As an imaginative little girl in the 1940s, Jan Karon attended the brand-new Hudson School, a landmark Art Deco building in the thriving Caldwell County mill town. Her world revolved around her sister and grandparents and her beloved first-grade teacher, Nan Downs. Karon was a local girl who made good. She moved to Charlotte in late childhood, went on to a career in advertising and dazzling success as the bestselling author of over two dozen books. These include the 14 novels of the Mitford series, centered on the denizens of “America’s favorite small town,” modeled on nearby Blowing Rock. There are over 25 million of the books now in print.
As her star rose, Karon’s hometown went in an opposite trajectory. When manufacturing jobs dried up, her school shuttered, falling into “unimaginable disrepair,” Karon says. In a move to revitalize, the town restored the building (now called the Hudson Uptown Building), turning it into an arts center with studios, an events space, and even a craft brewery. But the first-grade classroom where Karon’s love of learning had blossomed was still empty. “Perhaps she’d like to use it for something?” the developers suggested.
Karon first envisioned a place for book clubs to meet—cozy couches and bookshelves. But more classrooms became available. Ever a big thinker, she came up with the idea for the Mitford Museum, a place readers could come to celebrate not only the small town that looms so large in their imaginations, but also the woman who created it. “I know my readers and my fans,” says Karon. “I knew they would love to see the story of my life and how it led to the Mitford series.”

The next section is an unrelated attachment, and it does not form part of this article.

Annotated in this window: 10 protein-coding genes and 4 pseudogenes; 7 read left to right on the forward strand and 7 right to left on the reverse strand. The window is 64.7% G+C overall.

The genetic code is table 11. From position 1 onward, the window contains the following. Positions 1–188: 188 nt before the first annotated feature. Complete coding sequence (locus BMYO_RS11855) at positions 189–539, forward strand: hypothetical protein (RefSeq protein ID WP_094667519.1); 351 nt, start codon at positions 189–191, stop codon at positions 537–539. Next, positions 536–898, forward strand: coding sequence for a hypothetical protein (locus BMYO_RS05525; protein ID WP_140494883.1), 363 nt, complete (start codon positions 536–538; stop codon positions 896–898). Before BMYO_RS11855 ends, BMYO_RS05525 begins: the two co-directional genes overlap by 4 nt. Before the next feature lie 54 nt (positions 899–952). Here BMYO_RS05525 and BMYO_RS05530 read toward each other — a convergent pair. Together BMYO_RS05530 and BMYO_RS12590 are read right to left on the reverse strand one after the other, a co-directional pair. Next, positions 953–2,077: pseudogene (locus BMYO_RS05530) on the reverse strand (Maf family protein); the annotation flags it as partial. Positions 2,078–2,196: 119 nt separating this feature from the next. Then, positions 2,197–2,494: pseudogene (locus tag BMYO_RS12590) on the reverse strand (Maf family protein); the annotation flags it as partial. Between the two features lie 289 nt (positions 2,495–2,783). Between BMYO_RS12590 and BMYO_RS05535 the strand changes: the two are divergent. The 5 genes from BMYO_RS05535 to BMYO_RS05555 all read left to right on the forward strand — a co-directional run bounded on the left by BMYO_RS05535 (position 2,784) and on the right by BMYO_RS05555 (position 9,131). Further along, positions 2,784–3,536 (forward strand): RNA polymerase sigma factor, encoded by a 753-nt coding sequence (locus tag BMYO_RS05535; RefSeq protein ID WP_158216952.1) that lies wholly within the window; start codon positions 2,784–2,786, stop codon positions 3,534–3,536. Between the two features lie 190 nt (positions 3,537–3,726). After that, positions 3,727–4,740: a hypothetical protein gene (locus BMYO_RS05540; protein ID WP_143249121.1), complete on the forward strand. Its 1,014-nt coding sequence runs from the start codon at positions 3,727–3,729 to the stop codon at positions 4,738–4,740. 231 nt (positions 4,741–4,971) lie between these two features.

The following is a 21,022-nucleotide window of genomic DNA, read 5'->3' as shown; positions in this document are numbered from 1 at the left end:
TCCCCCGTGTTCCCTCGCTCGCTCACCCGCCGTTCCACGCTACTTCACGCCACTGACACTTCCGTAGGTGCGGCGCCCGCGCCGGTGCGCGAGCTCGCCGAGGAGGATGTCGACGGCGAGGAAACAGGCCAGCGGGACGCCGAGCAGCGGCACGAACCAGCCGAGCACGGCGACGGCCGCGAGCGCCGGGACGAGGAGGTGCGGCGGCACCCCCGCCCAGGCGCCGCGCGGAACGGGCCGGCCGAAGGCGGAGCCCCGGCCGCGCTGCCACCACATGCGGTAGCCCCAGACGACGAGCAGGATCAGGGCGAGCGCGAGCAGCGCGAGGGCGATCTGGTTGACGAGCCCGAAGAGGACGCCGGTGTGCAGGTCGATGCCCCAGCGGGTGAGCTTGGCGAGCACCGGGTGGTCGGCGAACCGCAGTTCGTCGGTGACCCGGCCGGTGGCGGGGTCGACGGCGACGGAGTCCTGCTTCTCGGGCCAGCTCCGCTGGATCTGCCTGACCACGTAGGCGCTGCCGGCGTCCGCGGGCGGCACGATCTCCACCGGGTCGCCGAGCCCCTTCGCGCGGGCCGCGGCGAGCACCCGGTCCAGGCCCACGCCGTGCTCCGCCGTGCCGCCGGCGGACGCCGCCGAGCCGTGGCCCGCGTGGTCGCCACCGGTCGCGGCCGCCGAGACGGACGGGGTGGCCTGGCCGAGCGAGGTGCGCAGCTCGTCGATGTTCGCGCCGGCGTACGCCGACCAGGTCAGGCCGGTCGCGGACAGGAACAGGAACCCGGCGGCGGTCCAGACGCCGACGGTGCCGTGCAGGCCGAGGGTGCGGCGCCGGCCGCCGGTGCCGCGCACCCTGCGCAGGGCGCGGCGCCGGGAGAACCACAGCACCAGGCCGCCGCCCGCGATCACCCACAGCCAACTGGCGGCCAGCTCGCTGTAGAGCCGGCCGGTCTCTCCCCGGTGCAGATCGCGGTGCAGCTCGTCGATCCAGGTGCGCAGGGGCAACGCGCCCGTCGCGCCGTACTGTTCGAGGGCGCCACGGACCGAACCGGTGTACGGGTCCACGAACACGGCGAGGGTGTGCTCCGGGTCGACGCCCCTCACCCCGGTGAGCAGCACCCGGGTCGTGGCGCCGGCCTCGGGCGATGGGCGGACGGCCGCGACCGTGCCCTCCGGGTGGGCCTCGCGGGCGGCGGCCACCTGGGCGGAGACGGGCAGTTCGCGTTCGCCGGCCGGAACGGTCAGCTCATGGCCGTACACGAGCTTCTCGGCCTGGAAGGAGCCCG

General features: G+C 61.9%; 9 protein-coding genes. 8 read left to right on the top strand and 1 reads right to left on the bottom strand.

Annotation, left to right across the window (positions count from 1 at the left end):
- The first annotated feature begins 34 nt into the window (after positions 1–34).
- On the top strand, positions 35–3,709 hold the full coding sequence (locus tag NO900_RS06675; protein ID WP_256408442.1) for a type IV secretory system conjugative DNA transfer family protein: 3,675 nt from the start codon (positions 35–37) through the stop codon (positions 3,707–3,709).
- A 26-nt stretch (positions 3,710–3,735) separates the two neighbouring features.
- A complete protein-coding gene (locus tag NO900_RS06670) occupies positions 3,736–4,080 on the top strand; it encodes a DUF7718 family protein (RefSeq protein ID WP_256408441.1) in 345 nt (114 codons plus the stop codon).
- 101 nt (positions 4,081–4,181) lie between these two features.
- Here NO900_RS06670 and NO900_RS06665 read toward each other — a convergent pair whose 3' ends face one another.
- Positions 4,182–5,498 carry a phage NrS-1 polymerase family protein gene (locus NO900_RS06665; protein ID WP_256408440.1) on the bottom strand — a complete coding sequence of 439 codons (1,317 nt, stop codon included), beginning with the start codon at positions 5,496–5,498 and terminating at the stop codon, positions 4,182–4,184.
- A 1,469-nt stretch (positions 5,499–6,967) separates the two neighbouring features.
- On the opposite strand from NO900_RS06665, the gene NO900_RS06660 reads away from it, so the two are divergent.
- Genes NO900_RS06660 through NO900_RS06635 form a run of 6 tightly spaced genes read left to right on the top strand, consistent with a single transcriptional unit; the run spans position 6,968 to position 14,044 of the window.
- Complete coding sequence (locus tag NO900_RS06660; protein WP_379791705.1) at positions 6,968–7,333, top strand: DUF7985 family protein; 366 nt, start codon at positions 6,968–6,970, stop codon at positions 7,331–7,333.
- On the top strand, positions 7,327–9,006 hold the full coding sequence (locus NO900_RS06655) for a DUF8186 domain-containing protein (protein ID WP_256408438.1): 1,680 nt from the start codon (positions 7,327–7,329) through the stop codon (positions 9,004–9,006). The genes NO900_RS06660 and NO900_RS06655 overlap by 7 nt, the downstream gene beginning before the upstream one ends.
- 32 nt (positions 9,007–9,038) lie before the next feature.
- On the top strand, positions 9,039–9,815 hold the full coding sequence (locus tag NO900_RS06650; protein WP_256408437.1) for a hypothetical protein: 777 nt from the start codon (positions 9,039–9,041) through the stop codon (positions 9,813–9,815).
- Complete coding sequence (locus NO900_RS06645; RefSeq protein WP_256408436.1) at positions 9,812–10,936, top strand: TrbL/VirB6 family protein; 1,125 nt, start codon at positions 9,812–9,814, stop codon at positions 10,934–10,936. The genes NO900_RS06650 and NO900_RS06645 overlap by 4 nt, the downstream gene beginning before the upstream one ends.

After over two years in the planning, the museum opened October 2 to a crowd of more than 400 visitors arriving from 38 states and as far away as Scotland to attend the celebration. While the books (classified as Christian fiction) have a primarily female audience, Karon says her readers range from 10-year-old boys to readers in their 90s, including many men who are sometimes sheepish in admitting they love the books. “In these books, they find themselves,” says Karon.
In the light-filled former classrooms, those fans find artifacts from Karon’s life—two red benches from her grandmother, a milking stool and spinning wheel (“It’s amazing how much I had carried with me for decades,” she says). It’s like “walking into the pages of a novel,” she says. There’s a “barn wall” of photos from various parts of Karon’s life and items inspired by the books’ characters: Reverend Tim’s cassock and Dooley’s red bicycle. All of her books are available (all are signed), and of course there’s merch—T-shirts, Christmas ornaments, home accessories, and piggy banks, a meaningful motif in the books.
The whole museum was “homemade” Karon says, the design executed by herself and a team of volunteers. Future plans include writing workshops, an oral history library, an annual literary festival, and celebrations of mountain and foothills culture.
Fans have flocked to Blowing Rock for years to get a look at the town that inspired Mitford. Now, in Hudson they can learn more about the woman who created the town that feels so real to them. The museum, she says, gives both readers and people in her hometown a place to gather and connect—and that, she says, is what the books are really about.
The Mitford Museum
145 Cedar Valley Road, Hudson
10 am-4 pm, Wednesday-Saturday; free
(828) 572-4898; themitfordmuseum.org